This is also known as two-factor authentication. It basically means you need two things for access – a password and a special code sent to your mobile device. Wikipedia defines it as:
Two-step verification (also known as two-factor authentication) is a process involving two stages to verify the identity of an entity trying to access services in a computer or in a network.
You’ll notice I said it used a second code – sent to your mobile device. What happens when you lose the mobile device? You de-authorize it remotely so it can’t generate codes. Google offers two-step verification and so does Facebook, Twitter, LinkedIn and bunch of other security-conscious services.
7. Use application-specific passwords for everything
You know how we can use our Google and Facebook accounts to login to other websites[4. This saves us from remembering a zillion different passwords for a zillion different sites.]? That means if they’re logged into, for example, Facebook, they can use that to login to other sites you login to with your Facebook account. And if you use Facebook on your smartphone, you are ALWAYS logged into Facebook. That’s worrisome if you use Facebook to login to a lot of other websites.
However, using an application-specific password[5. That’s what Google calls them. Facebook just calls them app passwords.] makes it easier to logout of different sites and apps remotely. They are unique, individual passwords that you can use instead of using your Facebook or Google password. That way, if that website or app gets hacked, they won’t know your Facebook/Google password.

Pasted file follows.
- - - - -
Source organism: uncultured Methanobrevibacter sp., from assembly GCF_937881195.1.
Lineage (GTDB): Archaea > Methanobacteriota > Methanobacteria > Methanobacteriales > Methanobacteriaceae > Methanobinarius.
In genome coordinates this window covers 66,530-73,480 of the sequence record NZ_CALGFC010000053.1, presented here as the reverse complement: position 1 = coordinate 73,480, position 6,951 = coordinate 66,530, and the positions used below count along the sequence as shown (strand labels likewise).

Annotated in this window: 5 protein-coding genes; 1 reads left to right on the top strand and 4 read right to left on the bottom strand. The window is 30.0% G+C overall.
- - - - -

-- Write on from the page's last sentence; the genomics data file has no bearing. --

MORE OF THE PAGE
It also means that you can revoke access remotely. I went into my Google account and deleted access to my Gmail on the lost phone. If the thief managed to log into my phone, Gmail would ask for a new password (whew). I revoked access to every single thing that the stolen phone might have access too. After doing this I checked my Facebook security settings and saw that they offered the same feature; I’ve started using it with Facebook too.
These app passwords are part of two-factor authentication.
8. Don’t save passwords in anything – except a password manager
This is a no-brainer – don’t save passwords in browsers or in sensitive apps like your banking app. I use Amazon.com on my phone’s browser, but nothing can be ordered without a password. I’m VERY thankful for that.
However, I do use a password manager – a browser plugin or app that saves passwords for you. I have to use a password to login to it but I don’t have to remember every password. It’s not completely safe from serious hackers but I doubt the average person who finds & makes no effort to return an expensive phone is that much of a threat. A password manager is a MUCH better option than saving your password in a browser. I recommend looking into Lastpass.
9. Use different passwords for everything
This way if a thief learns one password, they won’t know them all. Services with large user populations are targets for hackers seeking passwords (like LinkedIn, Sony, Gmail, Facebook, Twitter – anyone big is a target). If that password is used on multiple sites then the implications are frightening. Sending spam to business contacts is minor compared to shopping sprees on Amazon or – at worst – direct access to your bank account. Having different passwords for everything is a pain but you only need to remember the couple you use regularly, plus your banking password – everything else can be saved with a password manager.
That’s pretty much it. I lost my smartphone but felt decently prepared to deal with it. I hope not to lose a phone again but I’ll be much better prepared the next time. Hopefully you will too.
Photo credit & license